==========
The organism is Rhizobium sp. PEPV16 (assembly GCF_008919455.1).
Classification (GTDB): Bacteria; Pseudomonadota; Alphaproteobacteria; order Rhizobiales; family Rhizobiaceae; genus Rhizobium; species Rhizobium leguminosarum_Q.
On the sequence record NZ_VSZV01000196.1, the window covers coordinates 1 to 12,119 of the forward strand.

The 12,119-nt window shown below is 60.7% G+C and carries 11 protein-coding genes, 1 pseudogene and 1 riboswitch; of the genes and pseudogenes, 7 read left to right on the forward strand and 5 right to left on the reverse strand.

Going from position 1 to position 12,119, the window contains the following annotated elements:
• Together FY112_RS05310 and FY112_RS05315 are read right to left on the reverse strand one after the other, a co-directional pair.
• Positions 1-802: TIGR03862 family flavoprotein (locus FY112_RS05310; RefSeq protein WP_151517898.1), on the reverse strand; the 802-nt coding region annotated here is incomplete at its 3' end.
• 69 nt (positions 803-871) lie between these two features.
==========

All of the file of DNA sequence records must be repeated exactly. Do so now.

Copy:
The organism is Rhizobium sp. PEPV16 (assembly GCF_008919455.1).
Classification (GTDB): Bacteria; Pseudomonadota; Alphaproteobacteria; order Rhizobiales; family Rhizobiaceae; genus Rhizobium; species Rhizobium leguminosarum_Q.
On the sequence record NZ_VSZV01000196.1, the window covers coordinates 1 to 12,119 of the forward strand.

The 12,119-nt window shown below is 60.7% G+C and carries 11 protein-coding genes, 1 pseudogene and 1 riboswitch; of the genes and pseudogenes, 7 read left to right on the forward strand and 5 right to left on the reverse strand.

Going from position 1 to position 12,119, the window contains the following annotated elements:
• Together FY112_RS05310 and FY112_RS05315 are read right to left on the reverse strand one after the other, a co-directional pair.
• Positions 1-802: TIGR03862 family flavoprotein (locus FY112_RS05310; RefSeq protein WP_151517898.1), on the reverse strand; the 802-nt coding region annotated here is incomplete at its 3' end.
• 69 nt (positions 803-871) lie between these two features.